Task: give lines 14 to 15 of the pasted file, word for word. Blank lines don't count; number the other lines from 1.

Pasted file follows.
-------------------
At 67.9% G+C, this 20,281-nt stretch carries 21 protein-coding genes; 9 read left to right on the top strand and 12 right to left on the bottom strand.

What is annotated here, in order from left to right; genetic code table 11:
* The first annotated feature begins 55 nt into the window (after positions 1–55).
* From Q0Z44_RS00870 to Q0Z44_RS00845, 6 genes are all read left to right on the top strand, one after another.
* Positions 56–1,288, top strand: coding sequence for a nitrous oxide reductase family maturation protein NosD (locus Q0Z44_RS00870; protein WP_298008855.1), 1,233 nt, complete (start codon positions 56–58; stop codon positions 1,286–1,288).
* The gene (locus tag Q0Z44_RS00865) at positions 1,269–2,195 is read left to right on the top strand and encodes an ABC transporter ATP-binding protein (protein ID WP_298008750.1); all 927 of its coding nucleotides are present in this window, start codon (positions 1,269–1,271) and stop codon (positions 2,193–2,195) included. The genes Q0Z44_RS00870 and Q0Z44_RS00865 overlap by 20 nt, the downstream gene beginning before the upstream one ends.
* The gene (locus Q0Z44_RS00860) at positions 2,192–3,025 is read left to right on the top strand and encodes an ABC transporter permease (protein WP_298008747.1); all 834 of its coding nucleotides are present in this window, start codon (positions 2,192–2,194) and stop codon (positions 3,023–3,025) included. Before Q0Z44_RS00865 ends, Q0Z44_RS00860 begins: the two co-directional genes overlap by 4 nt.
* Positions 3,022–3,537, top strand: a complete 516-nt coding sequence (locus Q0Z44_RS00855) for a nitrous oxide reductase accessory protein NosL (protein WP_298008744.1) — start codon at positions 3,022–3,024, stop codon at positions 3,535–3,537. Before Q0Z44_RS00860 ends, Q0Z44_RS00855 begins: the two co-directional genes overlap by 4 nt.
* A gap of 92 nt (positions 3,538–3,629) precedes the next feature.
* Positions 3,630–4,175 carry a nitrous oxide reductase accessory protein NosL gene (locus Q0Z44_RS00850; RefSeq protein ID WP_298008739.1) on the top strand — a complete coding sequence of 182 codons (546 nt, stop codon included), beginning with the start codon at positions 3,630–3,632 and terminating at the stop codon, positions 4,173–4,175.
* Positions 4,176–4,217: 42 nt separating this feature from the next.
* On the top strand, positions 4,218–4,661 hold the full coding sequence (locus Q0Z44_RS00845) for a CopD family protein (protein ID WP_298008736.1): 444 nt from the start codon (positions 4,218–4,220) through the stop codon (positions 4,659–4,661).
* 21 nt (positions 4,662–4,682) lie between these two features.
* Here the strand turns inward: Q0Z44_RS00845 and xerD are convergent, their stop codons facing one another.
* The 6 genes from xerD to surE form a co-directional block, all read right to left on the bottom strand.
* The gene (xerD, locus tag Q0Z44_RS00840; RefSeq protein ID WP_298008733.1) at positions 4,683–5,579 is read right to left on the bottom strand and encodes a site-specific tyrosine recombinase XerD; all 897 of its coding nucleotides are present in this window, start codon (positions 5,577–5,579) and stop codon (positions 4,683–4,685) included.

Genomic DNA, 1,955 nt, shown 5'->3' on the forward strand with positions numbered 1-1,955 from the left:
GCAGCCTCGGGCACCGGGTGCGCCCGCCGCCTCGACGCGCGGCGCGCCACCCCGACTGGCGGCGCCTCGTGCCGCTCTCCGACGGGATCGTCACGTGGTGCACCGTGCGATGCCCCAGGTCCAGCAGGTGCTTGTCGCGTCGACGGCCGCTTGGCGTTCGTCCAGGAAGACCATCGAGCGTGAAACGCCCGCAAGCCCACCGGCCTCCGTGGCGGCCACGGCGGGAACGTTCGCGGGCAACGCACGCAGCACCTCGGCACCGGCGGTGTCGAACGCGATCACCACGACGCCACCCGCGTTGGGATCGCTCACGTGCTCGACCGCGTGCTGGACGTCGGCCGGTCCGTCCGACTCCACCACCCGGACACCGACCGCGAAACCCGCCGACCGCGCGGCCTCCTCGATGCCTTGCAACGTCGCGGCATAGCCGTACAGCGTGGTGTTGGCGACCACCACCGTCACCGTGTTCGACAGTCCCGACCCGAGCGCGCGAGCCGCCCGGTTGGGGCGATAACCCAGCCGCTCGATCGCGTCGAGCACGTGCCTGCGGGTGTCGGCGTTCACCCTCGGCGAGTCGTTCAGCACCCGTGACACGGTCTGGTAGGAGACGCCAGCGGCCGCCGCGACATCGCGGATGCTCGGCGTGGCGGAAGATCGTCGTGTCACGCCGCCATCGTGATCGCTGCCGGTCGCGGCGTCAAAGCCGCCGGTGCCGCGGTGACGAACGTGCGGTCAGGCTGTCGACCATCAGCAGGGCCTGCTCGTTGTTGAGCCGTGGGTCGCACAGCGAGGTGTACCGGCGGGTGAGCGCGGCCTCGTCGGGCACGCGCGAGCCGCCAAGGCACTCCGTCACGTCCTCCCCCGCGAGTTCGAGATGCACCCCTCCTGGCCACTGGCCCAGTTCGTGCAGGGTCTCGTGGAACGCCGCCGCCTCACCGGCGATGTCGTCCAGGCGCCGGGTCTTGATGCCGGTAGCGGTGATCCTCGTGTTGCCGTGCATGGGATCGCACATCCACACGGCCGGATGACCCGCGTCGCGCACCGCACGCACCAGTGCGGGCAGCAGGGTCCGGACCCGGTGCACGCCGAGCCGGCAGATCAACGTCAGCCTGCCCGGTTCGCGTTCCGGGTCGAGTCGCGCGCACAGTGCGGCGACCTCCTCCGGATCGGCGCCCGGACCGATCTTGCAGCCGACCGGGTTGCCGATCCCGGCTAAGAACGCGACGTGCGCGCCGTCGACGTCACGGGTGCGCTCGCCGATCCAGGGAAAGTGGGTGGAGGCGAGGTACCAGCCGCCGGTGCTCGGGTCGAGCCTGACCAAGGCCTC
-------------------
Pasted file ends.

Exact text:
* Here the strand turns inward: Q0Z44_RS00845 and xerD are convergent, their stop codons facing one another.
* The 6 genes from xerD to surE form a co-directional block, all read right to left on the bottom strand.